Here are some of the developments in antitrust news this past week that we found interesting and are following.
Beer drinkers lose U.S. appeal over Anheuser-SABMiller merger. A federal appeals court on Wednesday rejected an antitrust challenge by 23 beer drinkers to Anheuser-Busch InBev SA’s (ABI.BR) $107 billion purchase in 2016 of SABMiller Plc, which they claimed would thwart competition and raise prices in the U.S. beer market. The 9th U.S. Circuit Court of Appeals in Portland, Oregon said SABMiller’s agreement with antitrust regulators to divest its U.S. beer business, by selling its stake in the MillerCoors joint venture to Molson Coors Brewing Co (TAP.N), would prevent increased concentration in the industry. It also rejected as speculative the argument that the merger violated the federal Clayton Act because it gave Molson Coors an incentive to adopt Anheuser’s distribution practices, to combat its rival’s newly increased size.
Appeals Court Rejects Magazine Anti-Trust Lawsuit. A federal appeals court has rejected an antitrust lawsuit brought against publishers by what was once one of the country’s largest wholesale magazine distributors. In an opinion published Monday, the 2nd U.S. Circuit Court of Appeals in Manhattan agreed with a lower-court judge in rejecting Anderson News LLC’s claims, first brought in 2009. The Knoxville, Tennessee company argued that publishers controlling 80 percent of the nation’s magazines conspired to drive it out of business by rejecting its demand that publishers pay 7-cent surcharges on each magazine distributed. The company said the surcharge was necessary to remain profitable.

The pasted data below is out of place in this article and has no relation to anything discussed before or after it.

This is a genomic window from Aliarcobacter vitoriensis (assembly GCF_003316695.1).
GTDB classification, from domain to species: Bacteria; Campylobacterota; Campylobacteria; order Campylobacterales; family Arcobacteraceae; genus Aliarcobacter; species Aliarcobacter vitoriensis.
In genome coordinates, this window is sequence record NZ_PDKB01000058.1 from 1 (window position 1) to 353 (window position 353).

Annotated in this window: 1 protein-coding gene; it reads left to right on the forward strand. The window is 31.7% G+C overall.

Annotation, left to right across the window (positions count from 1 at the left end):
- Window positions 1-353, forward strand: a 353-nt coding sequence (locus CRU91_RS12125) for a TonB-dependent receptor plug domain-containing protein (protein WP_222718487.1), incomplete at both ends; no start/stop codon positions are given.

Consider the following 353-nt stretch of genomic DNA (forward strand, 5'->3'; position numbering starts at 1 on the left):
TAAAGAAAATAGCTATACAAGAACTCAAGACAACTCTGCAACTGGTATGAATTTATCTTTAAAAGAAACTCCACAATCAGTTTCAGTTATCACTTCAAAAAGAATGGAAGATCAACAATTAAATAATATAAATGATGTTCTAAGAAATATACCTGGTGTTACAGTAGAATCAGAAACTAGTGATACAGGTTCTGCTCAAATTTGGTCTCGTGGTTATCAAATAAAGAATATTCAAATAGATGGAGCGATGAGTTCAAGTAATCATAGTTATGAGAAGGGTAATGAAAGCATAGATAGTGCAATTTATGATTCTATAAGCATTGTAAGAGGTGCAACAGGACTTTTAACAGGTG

Sprint, T-Mobile in early stages of regulatory review, no decisions yet: source. U.S. antitrust enforcers are in the early stages of reviewing T-Mobile US Inc’s to buy Sprint Corp for $26 billion, and have reached no conclusions on how many wireless carriers the country needs, a source familiar with the situation said. Sprint shares were up 8.7 percent at $6.11 and T-Mobile rose 6.7 percent to $65.65 in late-afternoon trading, after the New York Post reported that U.S. regulators believed that just three national providers were needed, removing an obstacle to the deal. The two companies compete against AT&T and Verizon to provide U.S. wireless service.